Eugene Yakubu holds B.A. and M.A. degrees in Literature in English from Ahmadu Bello University, Zaria. He is a book reviewer at Words Rhymes and Rhythm Publishers and Sevhage Publishers. He writes literary essays and creative nonfiction on Gender, Human Rights and Non-Normative identities. His nonfiction stories have been shortlisted for Gerald Kraak Prize and Writivism Koffi Addo Prize for Creative Nonfiction.
BY TSHEPO PHOKOJE
This dialogue happened between Maun, Botswana and Nigeria through an exchange of Whatsapp texts.
Tshepo: Eugene, congratulations on being shortlisted for the 2019 Koffi Addo Prize for Creative Nonfiction Award. How to Wear Your Body is such a moving and beautiful story. Take me through the inspiration behind it and why there was a need for you to write it.
Eugene: Thank you. Yes, How to Wear Your Body is a moving story because it was inspired by real-life events, my experience with an aunt who is battling cancer and her daughter’s anxiety over testing positive to cancer too, thinking it runs in the family line since her grandma died of something similar. And I noticed that a woman’s beauty is defined through masculine perspectives, so I wanted to use How to Wear Your Body to deconstruct that sentiment, and prove that womanhood, no matter how altered it may seem is a treasure beyond price. How to Wear Your Body preaches that the corporeal body may rot but womanhood is so much more than carrying the perfect body and the best curves. It’s how to carry your sex around with pride. I think that was the need for a story like How to Wear Your Body.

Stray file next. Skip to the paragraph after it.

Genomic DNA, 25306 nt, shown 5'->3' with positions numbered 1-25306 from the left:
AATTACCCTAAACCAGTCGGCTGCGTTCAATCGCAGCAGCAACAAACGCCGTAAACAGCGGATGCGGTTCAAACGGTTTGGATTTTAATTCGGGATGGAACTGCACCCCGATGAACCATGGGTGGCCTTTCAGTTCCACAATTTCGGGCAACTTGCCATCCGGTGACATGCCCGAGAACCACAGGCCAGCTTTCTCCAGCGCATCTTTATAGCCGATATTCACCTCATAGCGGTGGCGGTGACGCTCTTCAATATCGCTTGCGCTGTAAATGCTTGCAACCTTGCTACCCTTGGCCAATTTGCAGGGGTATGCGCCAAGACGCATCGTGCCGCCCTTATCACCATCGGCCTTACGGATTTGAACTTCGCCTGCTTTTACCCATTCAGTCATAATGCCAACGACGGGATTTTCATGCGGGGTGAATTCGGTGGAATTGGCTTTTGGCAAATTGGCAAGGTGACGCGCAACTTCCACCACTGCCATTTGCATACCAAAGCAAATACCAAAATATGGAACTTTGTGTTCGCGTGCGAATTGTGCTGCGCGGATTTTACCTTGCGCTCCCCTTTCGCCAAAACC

Tshepo: I can relate with how much it must have hurt to remember any of these events, the visits to the hospital, the smell of medicine. “It isn’t cancer.” Why did she deny it at first?
Eugene: Good question. I think most readers of this work seem to overlook the stigma part of the story I tried to chip in. There’s a thing about cancer that people talk about in hushed tone. It’s a dead end around here, and the fact that it must have messed you up, looking at your body eating you, is something most people don’t wanna talk about. Husbands tend to neglect their wives who have had mastectomies, the world seems to stare at the ‘breastless woman’. At the end, the stigma is something people want to run away from. But in the end, the daughter in the story conquered her situation and lived above the stigma. The agitation over her mother’s condition is what makes her willing to deny the truth, at least to run away from herself, from her pain.
“And I noticed that a woman’s beauty is defined through masculine perspectives, so I wanted to use How to Wear Your Body to deconstruct that sentiment, and prove that womanhood, no matter how altered it may seem is a treasure beyond price.“
Tshepo: That makes sense. The beauty of Creative Nonfiction is just how it can tell the story in detail because the imagination doesn’t need to stretch extensively and it is the realness of it that adds richness to a story. How long did it take for you to write the story?